A solution (4 ml) was prepared which contained the title monomer and the cross-linker (T=15, C=12), as well as 85 mg of poly-vinylalcohol (mW 15,000). Then, 24 ml of diethyl succinate containing 13 mg of Span 20 was deaerated (degassed), with magnetic stirring under high vacuum. This solution was then transferred into an apparatus designed for suspension polymerization (Arshady, R., and Ledwith, A. (1983) Reactive Polymers, 31 2, 2 159-174). The stirrer was inserted and a stream of nitrogen was continuously passed through the apparatus. After about 30 min, 18 μl of TEMED and 230 μl of ammonium persulfate (15 mg/ml) were added to the monomer solution, which was quickly, by means of a syringe, transferred into the apparatus. The suspension was stirred vigorously for about one hour. The formed beads were removed by gentle filtration and then washed with water by decantation. FIG. 4 shows the beads prepared in this way.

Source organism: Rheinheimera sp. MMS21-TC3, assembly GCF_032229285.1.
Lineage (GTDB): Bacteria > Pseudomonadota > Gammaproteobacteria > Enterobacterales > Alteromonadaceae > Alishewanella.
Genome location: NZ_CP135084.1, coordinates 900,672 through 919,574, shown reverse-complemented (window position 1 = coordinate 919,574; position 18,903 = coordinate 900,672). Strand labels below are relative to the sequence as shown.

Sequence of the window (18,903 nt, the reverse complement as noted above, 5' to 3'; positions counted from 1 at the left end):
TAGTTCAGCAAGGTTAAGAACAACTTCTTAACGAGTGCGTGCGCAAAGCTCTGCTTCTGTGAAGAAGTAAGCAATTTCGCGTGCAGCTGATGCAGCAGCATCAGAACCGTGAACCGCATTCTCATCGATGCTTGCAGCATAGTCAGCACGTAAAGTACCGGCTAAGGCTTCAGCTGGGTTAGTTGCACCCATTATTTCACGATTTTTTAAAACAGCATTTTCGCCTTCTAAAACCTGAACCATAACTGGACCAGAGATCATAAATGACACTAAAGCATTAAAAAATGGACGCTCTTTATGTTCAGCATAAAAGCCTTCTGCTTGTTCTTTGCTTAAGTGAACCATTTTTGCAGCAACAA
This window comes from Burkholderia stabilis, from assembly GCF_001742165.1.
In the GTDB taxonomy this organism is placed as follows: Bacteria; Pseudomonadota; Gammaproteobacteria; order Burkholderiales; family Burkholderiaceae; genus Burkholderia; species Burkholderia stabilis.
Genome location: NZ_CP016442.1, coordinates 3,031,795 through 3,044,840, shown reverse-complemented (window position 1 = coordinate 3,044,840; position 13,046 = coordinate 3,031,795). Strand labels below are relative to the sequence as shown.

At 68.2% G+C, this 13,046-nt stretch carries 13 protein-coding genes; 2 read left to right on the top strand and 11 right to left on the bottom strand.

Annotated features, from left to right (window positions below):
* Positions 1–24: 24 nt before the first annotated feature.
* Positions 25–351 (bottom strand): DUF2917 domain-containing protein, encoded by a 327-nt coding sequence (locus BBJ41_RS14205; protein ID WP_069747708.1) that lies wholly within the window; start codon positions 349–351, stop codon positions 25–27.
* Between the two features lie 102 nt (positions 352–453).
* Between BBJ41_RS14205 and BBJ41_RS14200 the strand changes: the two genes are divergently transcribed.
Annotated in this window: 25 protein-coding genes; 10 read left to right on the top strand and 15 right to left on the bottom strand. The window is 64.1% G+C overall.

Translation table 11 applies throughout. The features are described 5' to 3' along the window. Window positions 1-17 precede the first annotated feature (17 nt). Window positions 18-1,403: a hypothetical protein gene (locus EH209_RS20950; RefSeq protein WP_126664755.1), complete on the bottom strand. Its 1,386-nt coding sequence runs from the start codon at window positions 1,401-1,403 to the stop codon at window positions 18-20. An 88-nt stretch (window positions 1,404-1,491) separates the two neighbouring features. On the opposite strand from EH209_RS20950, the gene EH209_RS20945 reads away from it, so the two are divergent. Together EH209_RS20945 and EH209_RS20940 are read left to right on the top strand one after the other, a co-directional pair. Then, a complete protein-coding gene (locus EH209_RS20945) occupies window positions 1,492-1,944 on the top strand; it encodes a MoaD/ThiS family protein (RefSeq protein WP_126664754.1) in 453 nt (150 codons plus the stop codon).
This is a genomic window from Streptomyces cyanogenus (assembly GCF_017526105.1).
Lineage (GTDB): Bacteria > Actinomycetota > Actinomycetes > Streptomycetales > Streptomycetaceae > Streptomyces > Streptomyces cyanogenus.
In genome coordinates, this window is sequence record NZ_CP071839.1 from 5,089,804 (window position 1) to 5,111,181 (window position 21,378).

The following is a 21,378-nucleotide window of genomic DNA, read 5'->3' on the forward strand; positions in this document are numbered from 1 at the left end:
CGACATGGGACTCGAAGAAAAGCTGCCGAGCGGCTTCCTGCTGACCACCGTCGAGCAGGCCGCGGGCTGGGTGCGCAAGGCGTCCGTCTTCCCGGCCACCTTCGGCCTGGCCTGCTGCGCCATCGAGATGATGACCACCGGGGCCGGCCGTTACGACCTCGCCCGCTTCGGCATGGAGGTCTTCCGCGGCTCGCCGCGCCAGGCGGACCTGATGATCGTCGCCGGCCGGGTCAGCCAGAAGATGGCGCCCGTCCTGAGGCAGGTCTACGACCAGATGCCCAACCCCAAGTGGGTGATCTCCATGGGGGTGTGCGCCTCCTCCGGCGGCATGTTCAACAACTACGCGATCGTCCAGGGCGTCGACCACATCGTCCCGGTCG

The N-ethyl-1-amino-1-deoxy-D-galacitol (63 g) is mixed with about 300 ml of water and 1 g of sodium nitrite. Then 100-150 ml of methylene chloride are added, and the solution is cooled in an ice bath. Acryloyl chloride (10% molar excess over the amine) is mixed with the same volume of methylene chloride. Potassium hydroxide, equal to twice the molar amount of acryloyl chloride, is dissolved in water and cooled. To the well stirred two-phase reaction mixture, portions of acryloyl chloride and KOH solutions were added in such a way that the pH remained between 7.5-9.5 (as checked frequently by a narrow range pH paper). After the last additions of acryloyl chloride and KOH solutions, the reaction mixture was further stirred for about one hour (the pH was periodically checked and corrected, if necessary). The two phases were allowed to separate in a separating funnel and the lower organic phase was discarded. The aqueous phase was treated with charcoal and filtered. The filtrate was treated with a combination of ion exchangers either in solution or by passing the filtrate through columns packed with ion exchangers. Thus, to the stirred solution, portions of Amberlite IR-120,H+ and IRA-68 (free base) were added (pH being kept neutral or slightly acid) until the silver reaction for chloride was negative. The resin was then removed, the filtrate treated with activated charcoal and the solution poured into crystallization dishes. Alternatively, the monomer solution was passed through 600 ml of IR-120 and 600 ml of IRA-68, preferentially packed in more than two columns. The solution passed always first through the cationic ion exchanger. A small quantity (several hundred mg) of p-methoxy phenol or sodium nitrite (polymerization inhibitors) were added to the monomer solution. The water evaporated within 1-2 weeks. The monomer appeared as a white solid. The yield was 72%. The monomer was recrystallized from ethanol-acetone, m.p. 80°-84° C. (polymerization).